Argonne National Laboratory is a multilevel facility in Argonne, Ill., where “dream teams” of world-class researchers work alongside experts from industry, academia, and government laboratories to address vital national challenges. A portion of this is in medical technology. Dr. Chris J. Benmore, a physicist, is part of the X-Ray Science Division, Advanced Photon Source at Argonne.

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Dr. Benmore received his PhD in England and started in the Intense Pulsed Neutron Source area of Argonne in 2000. In 2007, he moved to the Advanced Proton Source unit. Today, he is still there, using very-high-energy X-rays, generated from one of the brightest synchrotrons in the world to delve into the mysteries of medical research, among other areas.

Creating Master Drugs

 “In terms of medical research the main thing we’ve been doing is working with a company, Materials Development Inc., and Professor Stephen Byrn, of Purdue University, on developing technologies for the development of fast-acting drugs,” Benmore said. “We have something called an Acoustic Levitator that uses sound to levitate droplets so we can basically ‘glass’ many drugs and pharmaceuticals. That turns out to be very important. If you turn it into a glass, a pharmaceutical can increase its solubility and its bio-availability. Therefore, much more of the drug gets into the bloodstream much faster. It’s usually 100 times more effective. It changes a drug that doesn’t work into one that works very well. This is particularly beneficial in the area of AIDS drugs, a passion of Dr. Byrn’s.”

There are two ways this works. One is very similar to spray drying. A solution of the drug is made by dissolving it in a solvent. Then droplets are levitated in the acoustic levitator. The solvent evaporates off. It turns from a crystalline powder into a glass just by solvent evaporation. It only takes a few minutes. The other way is to put a few drugs into the levitator and zap them with a laser. This heats it up to the melt point. When the laser is turned off, the material cools and glasses that way.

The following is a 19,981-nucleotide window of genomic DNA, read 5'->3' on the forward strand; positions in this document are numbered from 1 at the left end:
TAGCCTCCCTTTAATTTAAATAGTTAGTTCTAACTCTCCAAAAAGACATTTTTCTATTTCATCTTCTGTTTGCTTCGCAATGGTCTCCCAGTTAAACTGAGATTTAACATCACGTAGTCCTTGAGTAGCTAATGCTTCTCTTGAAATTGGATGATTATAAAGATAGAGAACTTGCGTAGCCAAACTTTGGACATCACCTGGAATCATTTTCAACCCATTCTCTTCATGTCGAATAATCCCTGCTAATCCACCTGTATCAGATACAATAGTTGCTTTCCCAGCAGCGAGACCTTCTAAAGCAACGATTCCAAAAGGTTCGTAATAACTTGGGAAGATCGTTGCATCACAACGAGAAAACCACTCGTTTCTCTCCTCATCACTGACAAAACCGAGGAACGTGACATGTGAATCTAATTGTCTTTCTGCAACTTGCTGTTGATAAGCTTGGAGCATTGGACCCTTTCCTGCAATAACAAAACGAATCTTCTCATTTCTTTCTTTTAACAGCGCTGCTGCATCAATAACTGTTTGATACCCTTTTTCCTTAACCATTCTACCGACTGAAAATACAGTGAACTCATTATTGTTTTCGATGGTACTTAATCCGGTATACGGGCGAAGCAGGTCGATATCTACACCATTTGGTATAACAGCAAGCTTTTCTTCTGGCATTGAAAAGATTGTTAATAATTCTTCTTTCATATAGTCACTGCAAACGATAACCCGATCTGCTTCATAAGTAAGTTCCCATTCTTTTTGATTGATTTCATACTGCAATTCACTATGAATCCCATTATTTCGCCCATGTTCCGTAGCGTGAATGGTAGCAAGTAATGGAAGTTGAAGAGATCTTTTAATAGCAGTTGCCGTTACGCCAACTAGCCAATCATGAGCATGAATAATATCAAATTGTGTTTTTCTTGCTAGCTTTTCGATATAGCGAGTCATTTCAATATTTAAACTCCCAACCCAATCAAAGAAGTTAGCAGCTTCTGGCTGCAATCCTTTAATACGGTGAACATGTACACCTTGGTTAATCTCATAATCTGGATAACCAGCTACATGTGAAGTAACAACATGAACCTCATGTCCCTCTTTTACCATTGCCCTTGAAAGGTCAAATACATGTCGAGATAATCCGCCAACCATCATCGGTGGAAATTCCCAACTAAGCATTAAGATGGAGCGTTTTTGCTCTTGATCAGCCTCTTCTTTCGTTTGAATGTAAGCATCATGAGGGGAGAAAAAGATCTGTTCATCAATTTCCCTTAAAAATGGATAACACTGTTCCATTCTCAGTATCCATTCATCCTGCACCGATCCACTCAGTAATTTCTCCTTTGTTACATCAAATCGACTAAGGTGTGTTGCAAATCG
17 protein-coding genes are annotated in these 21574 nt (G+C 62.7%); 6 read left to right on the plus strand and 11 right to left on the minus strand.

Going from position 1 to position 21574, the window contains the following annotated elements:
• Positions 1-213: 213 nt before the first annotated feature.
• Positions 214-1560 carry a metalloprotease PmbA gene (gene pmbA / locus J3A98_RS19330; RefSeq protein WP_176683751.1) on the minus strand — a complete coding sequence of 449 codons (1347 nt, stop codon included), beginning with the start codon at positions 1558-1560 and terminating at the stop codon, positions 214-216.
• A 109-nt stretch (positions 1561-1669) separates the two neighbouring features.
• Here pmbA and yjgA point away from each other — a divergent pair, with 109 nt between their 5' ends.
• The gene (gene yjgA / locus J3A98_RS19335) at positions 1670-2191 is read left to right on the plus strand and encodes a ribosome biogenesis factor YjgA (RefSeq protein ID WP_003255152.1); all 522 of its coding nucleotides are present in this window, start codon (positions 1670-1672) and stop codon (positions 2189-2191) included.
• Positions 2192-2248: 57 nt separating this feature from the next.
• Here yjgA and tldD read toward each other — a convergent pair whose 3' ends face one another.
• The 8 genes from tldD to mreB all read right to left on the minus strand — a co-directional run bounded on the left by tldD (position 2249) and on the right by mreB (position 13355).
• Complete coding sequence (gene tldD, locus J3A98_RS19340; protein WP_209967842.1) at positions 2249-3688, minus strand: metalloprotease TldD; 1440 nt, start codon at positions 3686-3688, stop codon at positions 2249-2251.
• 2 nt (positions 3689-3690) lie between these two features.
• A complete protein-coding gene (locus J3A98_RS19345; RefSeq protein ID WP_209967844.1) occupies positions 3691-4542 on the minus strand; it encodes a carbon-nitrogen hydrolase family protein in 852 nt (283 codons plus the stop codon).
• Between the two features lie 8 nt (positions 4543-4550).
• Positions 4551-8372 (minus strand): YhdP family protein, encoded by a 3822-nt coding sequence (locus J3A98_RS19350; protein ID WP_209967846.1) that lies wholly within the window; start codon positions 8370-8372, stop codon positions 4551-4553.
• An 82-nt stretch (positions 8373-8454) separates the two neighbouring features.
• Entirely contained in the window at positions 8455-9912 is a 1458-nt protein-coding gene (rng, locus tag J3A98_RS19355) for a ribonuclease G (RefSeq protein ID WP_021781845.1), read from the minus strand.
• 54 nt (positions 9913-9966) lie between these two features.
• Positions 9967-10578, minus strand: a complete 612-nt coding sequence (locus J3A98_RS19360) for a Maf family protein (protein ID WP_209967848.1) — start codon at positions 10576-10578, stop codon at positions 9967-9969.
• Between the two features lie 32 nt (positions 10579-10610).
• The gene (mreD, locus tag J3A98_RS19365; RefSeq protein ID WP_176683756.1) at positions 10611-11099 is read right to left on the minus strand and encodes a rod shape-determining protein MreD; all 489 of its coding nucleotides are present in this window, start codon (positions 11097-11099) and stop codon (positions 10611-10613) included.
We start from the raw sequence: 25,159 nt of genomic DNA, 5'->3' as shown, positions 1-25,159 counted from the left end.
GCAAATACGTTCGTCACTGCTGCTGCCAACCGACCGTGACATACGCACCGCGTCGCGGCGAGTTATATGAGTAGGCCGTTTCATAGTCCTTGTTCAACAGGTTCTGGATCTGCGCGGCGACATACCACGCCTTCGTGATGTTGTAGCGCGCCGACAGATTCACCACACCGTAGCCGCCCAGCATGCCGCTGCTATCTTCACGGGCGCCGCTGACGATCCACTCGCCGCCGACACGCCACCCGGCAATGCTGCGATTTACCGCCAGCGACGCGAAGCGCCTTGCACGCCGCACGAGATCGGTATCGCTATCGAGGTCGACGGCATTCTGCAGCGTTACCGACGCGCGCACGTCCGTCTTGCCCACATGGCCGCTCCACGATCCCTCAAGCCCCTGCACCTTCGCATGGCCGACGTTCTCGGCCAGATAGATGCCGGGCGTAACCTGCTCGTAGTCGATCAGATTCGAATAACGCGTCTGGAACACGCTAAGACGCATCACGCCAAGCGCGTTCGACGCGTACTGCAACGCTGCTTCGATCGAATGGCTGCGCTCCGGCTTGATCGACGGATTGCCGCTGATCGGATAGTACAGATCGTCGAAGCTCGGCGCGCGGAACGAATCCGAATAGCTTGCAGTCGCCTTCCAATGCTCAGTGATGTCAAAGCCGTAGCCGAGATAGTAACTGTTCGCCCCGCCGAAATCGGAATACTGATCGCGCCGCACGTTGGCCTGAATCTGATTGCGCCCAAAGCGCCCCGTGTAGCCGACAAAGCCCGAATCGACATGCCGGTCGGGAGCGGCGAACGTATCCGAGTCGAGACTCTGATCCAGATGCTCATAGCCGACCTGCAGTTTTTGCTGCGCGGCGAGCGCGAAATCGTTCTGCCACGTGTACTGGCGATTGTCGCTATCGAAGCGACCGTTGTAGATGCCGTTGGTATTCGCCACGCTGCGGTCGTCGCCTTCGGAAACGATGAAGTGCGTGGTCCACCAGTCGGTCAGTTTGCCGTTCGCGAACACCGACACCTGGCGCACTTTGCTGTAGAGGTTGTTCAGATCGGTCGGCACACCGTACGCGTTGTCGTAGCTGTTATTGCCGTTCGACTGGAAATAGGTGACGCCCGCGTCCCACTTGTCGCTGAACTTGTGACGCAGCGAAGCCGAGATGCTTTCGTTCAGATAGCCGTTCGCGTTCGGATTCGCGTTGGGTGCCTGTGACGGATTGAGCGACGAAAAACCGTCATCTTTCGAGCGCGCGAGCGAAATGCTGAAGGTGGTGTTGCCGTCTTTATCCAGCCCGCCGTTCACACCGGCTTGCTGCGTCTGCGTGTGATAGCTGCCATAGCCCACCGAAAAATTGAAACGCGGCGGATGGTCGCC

This process is only for orally taken drugs, not injectables. Dr. Benmore said that the biggest problem is how to keep it in a glass state once it has been turned it into one. “Typically in the pharmaceutical industry to do this, they add a polymer to it to stop it from re-crystallizing. By synthesizing it with a polymer, you end up with a glassy powder that can be put into tablet form and distributed that way.

 “We are in the process of patenting this process and are trying to sell the license to the industry, plus we offer a screening service. Companies can come to us with proprietary drugs that they already have and we can tell them if this will work for their product. One of the things that the synchrotron does is it will tell you whether your drug is crystalline or amorphous. Even if only 1 percent of the drug is crystalline, it will cause the drug to crystallize on the shelf. It has to be completely glassy without a trace of crystalline components for it to remain stable and work down the line. Even a trace of crystallinity will reduce the effectiveness and life of the drug.”

The development of this process is quite close to commercialization. Dr. Benmore said that they are close to a patent and already have some pharmaceutical companies interested. There are two aspects to this. First, there is the actual making of the glass using the levitator and the characterization using the synchrotron to figure out the structure and how to keep it a glass. Second, it is ensuring the efficacy of the drug on the shelf.

“There was a big issue with the major AIDS drug that failed because it reverted on the shelf. It reverted and didn’t work anymore and had to be recalled and reformulated. This is what we are working to stop--not just in AIDS drugs, but in all pharmaceuticals. This new process is the key,” said Benmore.

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